Georgian “thieves-in-law” are the most influential

Yesterday, speaking at opening of a new police office in one of Tbilisi districts, President of Georgia Mikhail Saakashvili said that “Our major export to Russia is not wine but “thieves-in-law”. Now about 90% of organized crime leaders in Russia are our compatriots”.

Russian Ministry of Internal Affairs confirms that now over a half of 1,200 “thieves-in-law” are immigrants from Georgia. According to informed source in Russian Ministry of Internal Affairs only in Moscow reside about 100 Georgian “thieves-in-law” many of whom are either illegal residents or use forged documents.

According to Prime Crime News Agency group of Georgian “thieves-in-law” is not only the most numerous but also the most influential. Now no “thief-in-law” of Armenian, Azerbaijani or other nationality may compete with Georgian “thief-in-law” by their influence. It is also fully true about the so-called Slavonic “thief-in-law”. Famous Vyacheslav Ivankov, nicknamed Yaponchik (Jap), may be the only exception at least being equal in influence to Georgian “thieves-in-law”; however, even with Yaponchik one should not forget that according to rumours Yaponchik was “enthroned” with the help of Georgian “thief-in-law” Valerian Kuchuloria, nicknamed Piso, who at that time was a “watch dog” for Moscow criminal world.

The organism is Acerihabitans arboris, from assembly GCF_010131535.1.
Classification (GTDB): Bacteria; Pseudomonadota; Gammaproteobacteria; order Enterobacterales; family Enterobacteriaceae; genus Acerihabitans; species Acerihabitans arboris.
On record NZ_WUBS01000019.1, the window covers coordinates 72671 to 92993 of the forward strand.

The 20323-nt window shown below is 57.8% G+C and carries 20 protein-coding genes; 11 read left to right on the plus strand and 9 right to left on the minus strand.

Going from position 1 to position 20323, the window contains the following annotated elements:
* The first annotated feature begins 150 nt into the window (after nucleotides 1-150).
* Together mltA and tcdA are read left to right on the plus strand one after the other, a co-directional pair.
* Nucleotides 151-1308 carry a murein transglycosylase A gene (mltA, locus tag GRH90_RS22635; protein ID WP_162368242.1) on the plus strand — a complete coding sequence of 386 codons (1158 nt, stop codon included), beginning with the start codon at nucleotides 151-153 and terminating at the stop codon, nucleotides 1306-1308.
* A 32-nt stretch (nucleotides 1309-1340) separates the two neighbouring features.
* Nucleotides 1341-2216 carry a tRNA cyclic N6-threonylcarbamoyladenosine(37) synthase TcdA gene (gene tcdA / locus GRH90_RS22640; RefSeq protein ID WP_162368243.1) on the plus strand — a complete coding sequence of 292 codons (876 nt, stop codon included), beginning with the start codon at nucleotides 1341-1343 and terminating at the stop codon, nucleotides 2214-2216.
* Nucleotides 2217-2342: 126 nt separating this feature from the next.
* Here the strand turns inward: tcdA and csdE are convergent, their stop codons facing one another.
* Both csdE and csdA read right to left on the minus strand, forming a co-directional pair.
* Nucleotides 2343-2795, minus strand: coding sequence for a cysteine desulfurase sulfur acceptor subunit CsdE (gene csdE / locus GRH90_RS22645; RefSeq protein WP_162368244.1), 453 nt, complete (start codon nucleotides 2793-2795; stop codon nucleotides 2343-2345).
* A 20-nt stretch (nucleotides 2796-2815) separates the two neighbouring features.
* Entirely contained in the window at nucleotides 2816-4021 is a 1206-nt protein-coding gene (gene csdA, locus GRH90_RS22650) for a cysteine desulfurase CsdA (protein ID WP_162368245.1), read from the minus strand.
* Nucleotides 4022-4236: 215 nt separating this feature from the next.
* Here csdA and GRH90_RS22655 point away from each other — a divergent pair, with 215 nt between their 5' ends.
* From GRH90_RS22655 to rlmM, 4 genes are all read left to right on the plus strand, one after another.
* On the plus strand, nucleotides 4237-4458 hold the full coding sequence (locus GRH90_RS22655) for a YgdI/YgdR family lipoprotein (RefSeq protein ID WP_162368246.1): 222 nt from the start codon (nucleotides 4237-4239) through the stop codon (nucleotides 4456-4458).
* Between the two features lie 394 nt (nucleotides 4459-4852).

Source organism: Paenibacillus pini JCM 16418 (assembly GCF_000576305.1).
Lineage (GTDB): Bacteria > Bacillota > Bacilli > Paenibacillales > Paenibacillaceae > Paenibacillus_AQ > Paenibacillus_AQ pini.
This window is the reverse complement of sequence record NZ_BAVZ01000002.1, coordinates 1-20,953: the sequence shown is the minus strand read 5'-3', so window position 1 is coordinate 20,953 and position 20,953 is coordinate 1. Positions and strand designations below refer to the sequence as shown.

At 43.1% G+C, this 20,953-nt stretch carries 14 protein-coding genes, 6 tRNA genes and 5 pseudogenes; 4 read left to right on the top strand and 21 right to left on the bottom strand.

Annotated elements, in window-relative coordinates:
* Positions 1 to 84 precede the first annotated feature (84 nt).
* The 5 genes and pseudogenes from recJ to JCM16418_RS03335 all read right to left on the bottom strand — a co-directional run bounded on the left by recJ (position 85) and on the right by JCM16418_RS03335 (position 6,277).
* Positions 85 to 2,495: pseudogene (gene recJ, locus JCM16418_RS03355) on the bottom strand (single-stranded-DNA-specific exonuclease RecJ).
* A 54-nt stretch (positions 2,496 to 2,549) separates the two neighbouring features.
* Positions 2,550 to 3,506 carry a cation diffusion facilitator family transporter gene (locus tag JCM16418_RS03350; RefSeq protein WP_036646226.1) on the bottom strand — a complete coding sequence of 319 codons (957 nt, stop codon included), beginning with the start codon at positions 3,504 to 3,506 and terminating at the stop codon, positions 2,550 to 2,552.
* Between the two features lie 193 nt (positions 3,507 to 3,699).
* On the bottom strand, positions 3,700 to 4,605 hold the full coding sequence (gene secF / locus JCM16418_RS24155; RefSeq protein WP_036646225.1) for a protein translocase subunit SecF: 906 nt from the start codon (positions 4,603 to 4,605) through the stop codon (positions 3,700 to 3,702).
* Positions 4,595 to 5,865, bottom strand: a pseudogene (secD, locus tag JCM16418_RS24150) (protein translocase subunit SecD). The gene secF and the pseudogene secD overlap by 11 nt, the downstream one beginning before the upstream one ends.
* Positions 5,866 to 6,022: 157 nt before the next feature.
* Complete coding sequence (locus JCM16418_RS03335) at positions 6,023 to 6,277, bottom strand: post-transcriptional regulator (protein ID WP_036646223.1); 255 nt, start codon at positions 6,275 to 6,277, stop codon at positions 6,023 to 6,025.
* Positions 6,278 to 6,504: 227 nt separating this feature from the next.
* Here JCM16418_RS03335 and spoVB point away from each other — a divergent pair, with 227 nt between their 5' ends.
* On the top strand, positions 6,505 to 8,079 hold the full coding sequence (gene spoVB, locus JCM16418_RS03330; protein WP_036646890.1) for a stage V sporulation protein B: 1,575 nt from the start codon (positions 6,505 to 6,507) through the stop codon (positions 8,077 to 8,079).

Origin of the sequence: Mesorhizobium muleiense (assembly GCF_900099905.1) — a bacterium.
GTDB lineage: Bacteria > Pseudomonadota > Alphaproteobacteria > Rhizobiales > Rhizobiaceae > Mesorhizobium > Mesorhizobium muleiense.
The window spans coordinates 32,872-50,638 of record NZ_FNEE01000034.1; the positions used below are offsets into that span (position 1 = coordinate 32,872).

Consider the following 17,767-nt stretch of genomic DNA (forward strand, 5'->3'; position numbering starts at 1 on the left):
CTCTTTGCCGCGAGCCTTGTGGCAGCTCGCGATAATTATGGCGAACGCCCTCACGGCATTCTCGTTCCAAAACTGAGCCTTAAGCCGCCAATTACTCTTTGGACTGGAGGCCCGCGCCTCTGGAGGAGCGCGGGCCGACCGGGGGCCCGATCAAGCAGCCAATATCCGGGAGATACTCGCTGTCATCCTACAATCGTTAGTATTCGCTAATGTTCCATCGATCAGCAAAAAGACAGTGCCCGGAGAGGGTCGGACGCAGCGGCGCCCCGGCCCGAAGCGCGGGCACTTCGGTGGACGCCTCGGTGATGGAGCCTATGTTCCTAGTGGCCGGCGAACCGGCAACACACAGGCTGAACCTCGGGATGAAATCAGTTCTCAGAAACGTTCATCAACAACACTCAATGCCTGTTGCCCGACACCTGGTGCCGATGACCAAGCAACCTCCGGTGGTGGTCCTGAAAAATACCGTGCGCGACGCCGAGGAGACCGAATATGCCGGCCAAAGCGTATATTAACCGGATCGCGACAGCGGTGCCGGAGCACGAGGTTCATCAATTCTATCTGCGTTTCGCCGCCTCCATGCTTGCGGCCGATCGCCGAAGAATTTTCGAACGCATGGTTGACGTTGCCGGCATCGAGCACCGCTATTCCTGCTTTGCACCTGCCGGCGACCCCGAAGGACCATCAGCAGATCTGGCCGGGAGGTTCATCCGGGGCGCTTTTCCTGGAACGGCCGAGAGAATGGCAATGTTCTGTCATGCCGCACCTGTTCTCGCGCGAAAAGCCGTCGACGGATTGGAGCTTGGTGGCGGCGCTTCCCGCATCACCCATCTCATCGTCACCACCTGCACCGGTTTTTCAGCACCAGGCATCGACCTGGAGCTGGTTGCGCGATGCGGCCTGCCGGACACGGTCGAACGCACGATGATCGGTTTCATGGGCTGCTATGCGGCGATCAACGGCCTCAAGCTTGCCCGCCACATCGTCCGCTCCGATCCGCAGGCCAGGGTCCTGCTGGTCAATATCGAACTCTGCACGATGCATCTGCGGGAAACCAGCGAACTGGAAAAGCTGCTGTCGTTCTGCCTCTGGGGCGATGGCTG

On the other hand, Georgian “thieves-in-law” are different and strongly dissociated. The brightest example may be the conflict of “thief clans” of Tariel Oniani who united under his aegis Sukhumi and Kutaisi families on the one hand, and the leader of Tbilisi “thief family” Lasha Shushanashvili, on the other hand. Georgian “thief-in-law” may also be characterized by their division into classic “thief” school and representatives of new formation.

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